The announcement reflects corporate America's move to engage quickly with the incoming Democratic administration
By David Shepardson
WASHINGTON, Nov 23 (Reuters) - General Motors said on Monday it was reversing course and will no longer back the Trump administration's effort to bar California from setting its own emissions rules in an ongoing court fight.
GM Chief Executive Mary Barra said in a letter to environmental groups it was "immediately withdrawing from the preemption litigation and inviting other automakers to join us."
The dramatic rejection of Trump came as GM sought to work with President-elect Joe Biden, who has made boosting electric vehicles (EVs) a top priority. The Detroit automaker has laid out an ambitious strategy to boost EV sales and last week said it will increase spending on EVs and autonomous vehicles by 35% from previous disclosed plans.
The announcement reflects corporate America's move to engage quickly with the incoming Democratic administration.
Barra said she believes "the ambitious electrification goals of the president-elect, California, and General Motors are aligned, to address climate change by drastically reducing automobile emissions."
The White House did not immediately comment.
In October 2019, GM joined Toyota Motor Corp, Fiat Chrysler Automobiles NV and other automakers in backing the Trump administration in its bid to bar California from setting its own fuel efficiency rules or zero-emission requirements for vehicles.
California and 22 other states and environmental groups challenged the Trump administration's determination that federal law bars California from setting stiff tailpipe emission standards and zero-emission vehicle mandates.
Barra was among corporate and labor leaders that met virtually last week with Biden.
Speaking on Monday, Barra said she was "confident that the Biden Administration, California, and the U.S. auto industry, which supports 10.3 million jobs, can collaboratively find the pathway that will deliver an all-electric future."
The Trump administration in March finalized a rollback of fuel efficiency standards to require 1.5% annual increases in efficiency through 2026, well below the 5% yearly boosts in Obama administration rules it discarded.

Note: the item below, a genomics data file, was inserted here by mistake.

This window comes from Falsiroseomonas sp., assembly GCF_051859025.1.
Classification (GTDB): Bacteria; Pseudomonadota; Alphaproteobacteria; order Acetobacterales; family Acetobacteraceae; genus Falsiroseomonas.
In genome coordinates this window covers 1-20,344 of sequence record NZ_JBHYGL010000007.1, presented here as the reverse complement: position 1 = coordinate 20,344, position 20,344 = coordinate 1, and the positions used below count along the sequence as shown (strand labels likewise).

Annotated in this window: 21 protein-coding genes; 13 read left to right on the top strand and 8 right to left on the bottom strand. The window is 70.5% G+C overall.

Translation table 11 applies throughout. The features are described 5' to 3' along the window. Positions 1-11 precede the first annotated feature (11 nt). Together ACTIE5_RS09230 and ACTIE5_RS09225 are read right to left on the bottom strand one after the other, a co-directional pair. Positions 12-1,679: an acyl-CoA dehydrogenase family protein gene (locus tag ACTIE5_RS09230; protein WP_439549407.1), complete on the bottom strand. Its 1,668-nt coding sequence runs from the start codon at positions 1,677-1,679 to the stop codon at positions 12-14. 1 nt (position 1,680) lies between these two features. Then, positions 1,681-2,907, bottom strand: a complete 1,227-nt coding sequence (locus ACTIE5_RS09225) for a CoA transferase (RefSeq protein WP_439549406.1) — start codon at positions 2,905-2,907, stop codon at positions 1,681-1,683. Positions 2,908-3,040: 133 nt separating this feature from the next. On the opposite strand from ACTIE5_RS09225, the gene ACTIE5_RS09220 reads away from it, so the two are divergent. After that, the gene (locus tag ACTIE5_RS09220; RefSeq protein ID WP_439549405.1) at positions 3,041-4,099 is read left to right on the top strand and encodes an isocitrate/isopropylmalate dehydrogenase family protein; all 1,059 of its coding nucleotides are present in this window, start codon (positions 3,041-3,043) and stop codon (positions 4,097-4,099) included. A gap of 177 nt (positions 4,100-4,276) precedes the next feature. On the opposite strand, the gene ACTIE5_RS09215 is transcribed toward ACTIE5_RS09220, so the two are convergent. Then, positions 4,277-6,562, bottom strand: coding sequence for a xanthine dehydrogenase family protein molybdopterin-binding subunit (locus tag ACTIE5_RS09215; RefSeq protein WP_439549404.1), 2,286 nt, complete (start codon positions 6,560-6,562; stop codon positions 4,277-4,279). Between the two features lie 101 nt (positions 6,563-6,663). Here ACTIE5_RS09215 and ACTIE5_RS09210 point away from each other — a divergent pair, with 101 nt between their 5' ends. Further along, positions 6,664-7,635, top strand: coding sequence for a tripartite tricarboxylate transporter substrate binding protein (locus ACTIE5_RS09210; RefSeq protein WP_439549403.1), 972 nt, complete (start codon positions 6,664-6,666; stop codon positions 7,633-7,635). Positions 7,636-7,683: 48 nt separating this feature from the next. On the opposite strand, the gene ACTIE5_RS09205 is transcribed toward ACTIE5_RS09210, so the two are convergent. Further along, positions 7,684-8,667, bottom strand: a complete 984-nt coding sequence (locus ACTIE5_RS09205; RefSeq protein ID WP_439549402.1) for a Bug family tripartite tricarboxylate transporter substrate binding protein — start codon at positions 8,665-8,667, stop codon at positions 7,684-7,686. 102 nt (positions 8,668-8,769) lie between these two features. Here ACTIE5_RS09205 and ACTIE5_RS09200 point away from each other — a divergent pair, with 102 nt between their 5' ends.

Other automakers, such as Ford Motor Co, Honda Motor Co and Volkswagen AG, which announced a deal with California in 2019 on emissions requirements that was finalized in August, did not intervene on the administration's side in the California fight.
Toyota said Monday that "given the changing circumstances, we are assessing the situation, but remain committed to our goal of a consistent, unitary set of fuel economy standards applicable in all 50 states."
Other automakers backing the Trump administration include Hyundai Motor Co , Mazda, Nissan Motor Co , Kia Motors Corp and Subaru Co.
GM had drawn the ire of many California officials and environmental groups.
Dan Becker, director of the Safe Climate Transport Campaign, said "GM tried to prevent California from protecting its people from tailpipe pollution. They were wrong. Now the other automakers must follow GM and withdraw support for (President Donald) Trump's attack on clean cars."
In September, California Governor Newsom said the state planned to ban the sale of new gasoline powered passenger cars and trucks starting in 2035 in a bold move to reduce greenhouse gas emissions.
California is the largest U.S. auto market, accounting for about 11% of all U.S. vehicle sales, and many states choose to adopt its green vehicle mandates. (Reporting by David Shepardson Editing by Chizu Nomiyama and Tom Brown)